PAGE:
powers of observation, well trained in the wards, and with the strong
natural propensity to which I have so often referred, may live the ideal
student life, and even reach the higher levels of scholarship. Adams, of
Banchory (a little Aberdeenshire village), was not only a good
practitioner and a skilful operator, but he was an excellent naturalist.
This is by no means an unusual or remarkable combination, but
Adams became, in addition, one of the great scholars of the
profession. He had a perfect passion for the classics, and amid a very
exacting practice found time to read “almost every Greek work which
has come down to us from antiquity, except the ecclesiastical writers.”
He translated the works of Paulus Aegineta, the works of Hippocrates,
and the works of Aretaeus, all of which are in the Sydenham Society’s
publications, monuments of the patient skill and erudition of a
Scottish village doctor, an incentive to everyone of us to make better
use of our precious time.

Given the sacred hunger and proper preliminary training, the
student-practitioner requires at least three things with which to
stimulate and maintain his education, a notebook, a library, and a
quinquennial braindusting. I wish I had time to speak of the value of
note-taking. You can do nothing as a student in practice without it.
Carry a small notebook which will fit into your waistcoat pocket, and
never ask a new patient a question without notebook and pencil in
hand. After the examination of a pneumonia case two minutes will
suffice to record the essentials in the daily progress. Routine and
system when once made a habit, facilitate work, and the busier you are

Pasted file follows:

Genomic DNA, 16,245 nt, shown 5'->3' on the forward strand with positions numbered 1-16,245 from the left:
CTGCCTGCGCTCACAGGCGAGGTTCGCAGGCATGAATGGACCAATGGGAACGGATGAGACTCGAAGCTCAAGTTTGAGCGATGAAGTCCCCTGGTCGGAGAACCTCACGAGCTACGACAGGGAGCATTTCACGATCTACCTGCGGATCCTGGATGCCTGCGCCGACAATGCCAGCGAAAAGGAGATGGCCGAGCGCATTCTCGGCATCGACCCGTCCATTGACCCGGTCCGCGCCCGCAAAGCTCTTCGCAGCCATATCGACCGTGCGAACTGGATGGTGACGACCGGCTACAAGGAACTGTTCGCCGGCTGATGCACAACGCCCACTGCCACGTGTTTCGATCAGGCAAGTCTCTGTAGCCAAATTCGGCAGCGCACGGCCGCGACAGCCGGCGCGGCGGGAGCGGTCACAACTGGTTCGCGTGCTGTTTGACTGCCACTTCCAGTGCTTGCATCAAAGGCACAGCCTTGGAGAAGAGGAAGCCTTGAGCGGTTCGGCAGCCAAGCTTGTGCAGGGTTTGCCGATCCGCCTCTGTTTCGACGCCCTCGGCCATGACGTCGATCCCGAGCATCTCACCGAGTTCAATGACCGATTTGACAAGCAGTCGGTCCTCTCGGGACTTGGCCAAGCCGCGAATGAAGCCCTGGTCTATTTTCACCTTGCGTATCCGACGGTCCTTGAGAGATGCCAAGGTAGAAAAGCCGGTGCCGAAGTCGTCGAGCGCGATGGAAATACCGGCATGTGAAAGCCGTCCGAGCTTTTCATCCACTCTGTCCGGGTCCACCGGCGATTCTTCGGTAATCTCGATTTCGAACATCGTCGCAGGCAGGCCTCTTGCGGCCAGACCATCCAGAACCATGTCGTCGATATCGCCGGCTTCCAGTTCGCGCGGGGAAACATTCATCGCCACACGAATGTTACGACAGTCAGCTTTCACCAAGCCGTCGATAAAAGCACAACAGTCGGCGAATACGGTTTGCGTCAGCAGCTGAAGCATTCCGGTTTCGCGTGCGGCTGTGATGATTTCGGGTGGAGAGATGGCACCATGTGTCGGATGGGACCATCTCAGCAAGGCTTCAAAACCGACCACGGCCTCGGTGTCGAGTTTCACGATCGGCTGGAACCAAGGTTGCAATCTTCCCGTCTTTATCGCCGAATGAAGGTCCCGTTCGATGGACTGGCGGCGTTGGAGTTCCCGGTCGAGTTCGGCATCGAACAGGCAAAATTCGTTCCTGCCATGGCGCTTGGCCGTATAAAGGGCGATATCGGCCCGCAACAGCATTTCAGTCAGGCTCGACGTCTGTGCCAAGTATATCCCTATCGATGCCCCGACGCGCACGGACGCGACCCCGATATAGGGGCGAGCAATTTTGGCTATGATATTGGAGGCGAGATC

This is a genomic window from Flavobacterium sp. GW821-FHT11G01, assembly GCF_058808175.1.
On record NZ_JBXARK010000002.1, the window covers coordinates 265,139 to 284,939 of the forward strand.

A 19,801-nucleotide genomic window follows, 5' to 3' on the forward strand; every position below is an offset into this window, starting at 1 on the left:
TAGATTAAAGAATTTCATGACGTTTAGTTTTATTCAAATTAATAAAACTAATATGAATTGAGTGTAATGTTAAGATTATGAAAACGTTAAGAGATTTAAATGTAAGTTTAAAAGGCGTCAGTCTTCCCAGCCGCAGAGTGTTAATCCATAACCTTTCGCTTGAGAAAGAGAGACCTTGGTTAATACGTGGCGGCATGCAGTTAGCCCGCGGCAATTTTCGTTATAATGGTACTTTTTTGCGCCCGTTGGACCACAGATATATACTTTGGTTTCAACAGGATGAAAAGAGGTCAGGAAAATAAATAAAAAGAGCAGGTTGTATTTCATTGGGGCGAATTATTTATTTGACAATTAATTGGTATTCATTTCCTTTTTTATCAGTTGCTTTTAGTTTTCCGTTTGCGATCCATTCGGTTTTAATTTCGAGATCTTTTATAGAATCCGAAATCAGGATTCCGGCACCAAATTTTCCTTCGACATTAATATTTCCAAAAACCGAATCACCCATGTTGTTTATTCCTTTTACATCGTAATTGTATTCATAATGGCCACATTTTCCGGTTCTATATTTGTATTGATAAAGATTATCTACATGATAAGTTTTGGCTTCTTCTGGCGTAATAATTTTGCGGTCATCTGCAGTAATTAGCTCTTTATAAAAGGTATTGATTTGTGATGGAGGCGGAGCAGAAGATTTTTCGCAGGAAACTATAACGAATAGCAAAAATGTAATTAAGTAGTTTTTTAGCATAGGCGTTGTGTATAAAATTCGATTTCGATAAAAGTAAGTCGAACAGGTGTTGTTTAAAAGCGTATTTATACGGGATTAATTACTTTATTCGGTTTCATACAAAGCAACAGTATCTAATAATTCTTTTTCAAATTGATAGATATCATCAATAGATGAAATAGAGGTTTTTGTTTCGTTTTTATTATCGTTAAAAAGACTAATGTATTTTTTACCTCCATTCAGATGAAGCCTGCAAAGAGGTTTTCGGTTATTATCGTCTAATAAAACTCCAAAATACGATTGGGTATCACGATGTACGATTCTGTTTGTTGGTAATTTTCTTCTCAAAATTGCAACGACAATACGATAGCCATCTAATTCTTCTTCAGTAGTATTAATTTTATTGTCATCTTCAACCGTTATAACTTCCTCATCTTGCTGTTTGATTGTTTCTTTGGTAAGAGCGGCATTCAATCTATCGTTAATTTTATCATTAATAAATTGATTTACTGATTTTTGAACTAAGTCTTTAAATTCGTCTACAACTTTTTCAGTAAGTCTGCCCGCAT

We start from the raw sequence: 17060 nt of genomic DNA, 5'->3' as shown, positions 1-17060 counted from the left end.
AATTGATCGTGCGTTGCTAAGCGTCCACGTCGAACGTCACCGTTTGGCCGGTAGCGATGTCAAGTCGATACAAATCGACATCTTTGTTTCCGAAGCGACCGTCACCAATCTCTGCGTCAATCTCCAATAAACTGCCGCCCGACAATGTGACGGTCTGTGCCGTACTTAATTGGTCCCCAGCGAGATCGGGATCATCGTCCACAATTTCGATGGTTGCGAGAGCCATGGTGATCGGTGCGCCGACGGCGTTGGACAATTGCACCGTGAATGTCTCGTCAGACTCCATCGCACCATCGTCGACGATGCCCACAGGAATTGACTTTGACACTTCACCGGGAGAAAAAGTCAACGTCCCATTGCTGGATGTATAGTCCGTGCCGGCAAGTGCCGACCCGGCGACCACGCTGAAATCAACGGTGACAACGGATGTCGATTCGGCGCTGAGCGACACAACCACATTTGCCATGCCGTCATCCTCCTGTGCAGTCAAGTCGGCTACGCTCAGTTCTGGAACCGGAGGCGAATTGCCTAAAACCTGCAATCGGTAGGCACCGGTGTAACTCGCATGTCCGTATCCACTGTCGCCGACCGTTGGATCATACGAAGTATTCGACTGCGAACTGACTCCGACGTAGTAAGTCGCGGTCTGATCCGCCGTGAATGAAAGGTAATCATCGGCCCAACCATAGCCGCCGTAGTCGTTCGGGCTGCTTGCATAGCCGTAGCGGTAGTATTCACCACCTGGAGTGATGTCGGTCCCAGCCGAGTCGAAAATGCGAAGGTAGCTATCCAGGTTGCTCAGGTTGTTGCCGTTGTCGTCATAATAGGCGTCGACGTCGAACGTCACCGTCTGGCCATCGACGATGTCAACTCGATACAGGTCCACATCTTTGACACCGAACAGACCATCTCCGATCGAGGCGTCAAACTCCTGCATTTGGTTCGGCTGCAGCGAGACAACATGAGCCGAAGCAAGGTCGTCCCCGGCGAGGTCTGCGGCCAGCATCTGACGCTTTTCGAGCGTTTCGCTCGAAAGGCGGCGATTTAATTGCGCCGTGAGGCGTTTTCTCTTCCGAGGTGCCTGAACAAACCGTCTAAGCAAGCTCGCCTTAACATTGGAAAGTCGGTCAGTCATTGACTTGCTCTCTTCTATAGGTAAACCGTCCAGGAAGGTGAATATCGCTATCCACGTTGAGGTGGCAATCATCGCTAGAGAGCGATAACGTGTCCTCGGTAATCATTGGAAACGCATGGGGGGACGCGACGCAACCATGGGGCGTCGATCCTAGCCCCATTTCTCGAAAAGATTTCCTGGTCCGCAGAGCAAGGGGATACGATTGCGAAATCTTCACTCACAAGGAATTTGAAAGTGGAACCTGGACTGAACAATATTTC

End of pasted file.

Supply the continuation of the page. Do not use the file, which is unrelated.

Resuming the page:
the more time you will have to make observations after examining a
patient. Jot a comment at the end of the notes: “clear case;’ “ca
illustrating obscurity of symptoms;’ “error in diagnosis;’ etc. The
making of observations, may become the exercise of a jackdaw trick,
like the craze which so many of us have to collect articles of all sorts.
The study of the cases, the relation they bear to each other and to the
cases in literature-here comes in the difficulty. Begin early to make a
threefold category-clear cases, doubtful cases, mistakes. And learn to
play the game fair, no self-deception, no shrinking from the truth;
mercy and consideration for the other man, but none for yourself,
upon whom you have to keep an incessant watch. You remember
Lincoln’s famous mot about the impossibility of fooling all of the
people all the time. It does not hold good for the individual who can
fool himself to his heart’s content all of the time. If necessary, be cruel;
use the knife and the cautery to cure the intumescence and moral
necrosis which you will feel in the posterior parietal region, in Gall
and Spurzheim’s centre of self-esteem, where you will find a sore spot
after you have made a mistake in diagnosis. It is only by getting your